What a great lesson for those who would preach a message in a church. Pastors, Lay Preachers, in the Lutheran Church preach sermons, messages based only on the word of God. Our Sermons are based on readings from Holy Scripture, not poems or books or fond wishes or thoughts. Because they are the word of God only inasmuch as they are based on the Word of God. And they therefore carry his authority.


And they are not just ABOUT the word of God. A person talking about the word of God has no more authority than just that one person, which is really none at all. So our sermons are not just a history lesson, not just an analysis of the literary form. They are meant to DO something.


Think for a moment about the authority of the word of God. I have shared before the difference between me telling an R.E. class in a primary school to be quiet, and the principal sticking her head around the door into the classroom and telling the kids to be quiet. If I have any authority at all, it is only what she gives me. The kids know there are no consequences if they don’t do what I say, I have no power, and they know it. They do have a little more to fear though from the principal of their school if they do the wrong thing. And even though it feels like losing, sometimes the only way to get some discipline is to “borrow” some of that authority, and threaten to send the kids to sit outside the principals office, or to actually do so now and then, so they know you are not bluffing.


It is even more so with God. How much more authority could there be than to say “Let there be light” and a universe begins to spring into being? He didn’t flick a switch or mix a solution of chemicals, he spoke a word. Bam! Light! Day, Night, planets, sea and land, plants and animals and then us!


At times we see Jesus do miracles using mud and spit and other things, but do you realise there was never a silent miracle? Never once did Jesus not speak a word. The woman in the crowd in Mark 5 touched his robe, and knew she was healed, but Jesus then spoke to her and said: Go in peace and be freed from your suffering. Always his powerful word. “Even the wind and waves obey him” the disciples said.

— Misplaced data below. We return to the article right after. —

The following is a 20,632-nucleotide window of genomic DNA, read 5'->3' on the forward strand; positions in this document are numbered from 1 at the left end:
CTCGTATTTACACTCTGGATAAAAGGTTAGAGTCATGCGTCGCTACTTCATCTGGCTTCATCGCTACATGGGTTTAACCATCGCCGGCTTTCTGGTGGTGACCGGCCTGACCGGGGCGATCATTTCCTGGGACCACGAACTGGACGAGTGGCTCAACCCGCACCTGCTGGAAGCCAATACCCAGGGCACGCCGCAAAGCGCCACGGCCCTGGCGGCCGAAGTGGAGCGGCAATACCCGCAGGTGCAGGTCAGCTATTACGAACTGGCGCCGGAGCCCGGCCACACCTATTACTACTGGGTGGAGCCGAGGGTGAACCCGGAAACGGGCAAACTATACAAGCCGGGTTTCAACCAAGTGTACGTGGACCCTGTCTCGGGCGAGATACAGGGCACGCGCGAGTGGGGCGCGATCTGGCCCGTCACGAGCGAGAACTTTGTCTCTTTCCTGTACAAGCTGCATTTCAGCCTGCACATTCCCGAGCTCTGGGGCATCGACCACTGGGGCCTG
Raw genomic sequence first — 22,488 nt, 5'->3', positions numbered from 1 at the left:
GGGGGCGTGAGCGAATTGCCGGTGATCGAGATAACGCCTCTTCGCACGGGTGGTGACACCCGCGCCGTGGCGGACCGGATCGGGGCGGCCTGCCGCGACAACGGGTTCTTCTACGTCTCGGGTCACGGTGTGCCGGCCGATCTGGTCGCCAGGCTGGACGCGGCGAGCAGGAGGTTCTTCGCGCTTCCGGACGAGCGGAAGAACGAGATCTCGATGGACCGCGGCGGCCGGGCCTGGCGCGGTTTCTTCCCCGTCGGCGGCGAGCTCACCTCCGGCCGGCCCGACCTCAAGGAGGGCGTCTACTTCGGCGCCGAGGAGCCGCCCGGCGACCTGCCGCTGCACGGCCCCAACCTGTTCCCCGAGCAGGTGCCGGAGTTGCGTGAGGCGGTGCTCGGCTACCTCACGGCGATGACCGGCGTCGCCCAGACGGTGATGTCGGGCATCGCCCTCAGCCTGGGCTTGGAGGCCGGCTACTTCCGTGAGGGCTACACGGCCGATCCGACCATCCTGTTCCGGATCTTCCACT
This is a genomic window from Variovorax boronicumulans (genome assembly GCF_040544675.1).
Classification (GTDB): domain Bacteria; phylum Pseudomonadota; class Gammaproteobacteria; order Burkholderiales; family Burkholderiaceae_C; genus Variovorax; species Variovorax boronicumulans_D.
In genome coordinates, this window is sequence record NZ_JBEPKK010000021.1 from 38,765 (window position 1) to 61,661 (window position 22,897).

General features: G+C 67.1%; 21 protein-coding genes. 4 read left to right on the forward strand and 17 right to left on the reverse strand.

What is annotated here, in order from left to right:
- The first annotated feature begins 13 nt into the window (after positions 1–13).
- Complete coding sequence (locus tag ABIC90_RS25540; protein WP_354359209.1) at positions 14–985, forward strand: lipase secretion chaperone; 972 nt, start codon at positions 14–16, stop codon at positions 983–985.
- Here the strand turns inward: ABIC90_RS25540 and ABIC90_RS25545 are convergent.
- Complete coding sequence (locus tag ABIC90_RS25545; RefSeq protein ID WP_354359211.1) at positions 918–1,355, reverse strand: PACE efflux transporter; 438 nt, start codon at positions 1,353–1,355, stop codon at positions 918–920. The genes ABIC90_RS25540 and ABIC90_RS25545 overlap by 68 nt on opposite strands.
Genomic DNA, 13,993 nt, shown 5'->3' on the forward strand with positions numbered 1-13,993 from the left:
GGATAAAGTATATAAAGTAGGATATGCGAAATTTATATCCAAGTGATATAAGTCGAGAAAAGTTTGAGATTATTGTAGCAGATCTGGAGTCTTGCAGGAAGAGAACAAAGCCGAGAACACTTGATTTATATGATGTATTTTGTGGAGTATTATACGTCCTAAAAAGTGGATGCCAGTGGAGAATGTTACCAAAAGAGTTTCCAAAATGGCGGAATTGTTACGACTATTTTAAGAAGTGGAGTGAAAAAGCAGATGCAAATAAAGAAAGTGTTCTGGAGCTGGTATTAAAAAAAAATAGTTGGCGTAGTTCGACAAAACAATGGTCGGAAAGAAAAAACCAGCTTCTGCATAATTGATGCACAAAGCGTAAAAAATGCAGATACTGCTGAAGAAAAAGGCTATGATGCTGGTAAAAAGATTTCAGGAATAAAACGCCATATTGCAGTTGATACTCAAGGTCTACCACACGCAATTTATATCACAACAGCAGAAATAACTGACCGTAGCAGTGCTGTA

God’s word always does what it says. So when you hear proclaimed “All have sinned and fall short of the glory of God”, and “the wages of sin is death”, this word preached and proclaimed to you is meant to kill you with the law, to kill off any illusion that we have that we are okay on our own.


And when you hear “By the authority of our Lord Jesus Christ I forgive you all your sins” you can be assured that they are forgiven. By the same authority by which the world was made, your sins are forgiven. You are made alive with the gospel, the good news of the forgiveness of sins and the free gift of eternal life through Jesus Christ our Lord. Not because I say so, (which would mean nothing,) but because we use the words of Christ himself, the words which as we can see, the demons even know and run from.


The word which does what it says.

This word of God is our safety. It is, As Martin Luther called God himself: “A mighty fortress”, as it carries all the authority of our mighty God.


Rest safe in that peace, and in that word, and in Jesus Christ himself, the word made flesh, and in his mighty power. He is our authority. Thanks be to God!

Amen.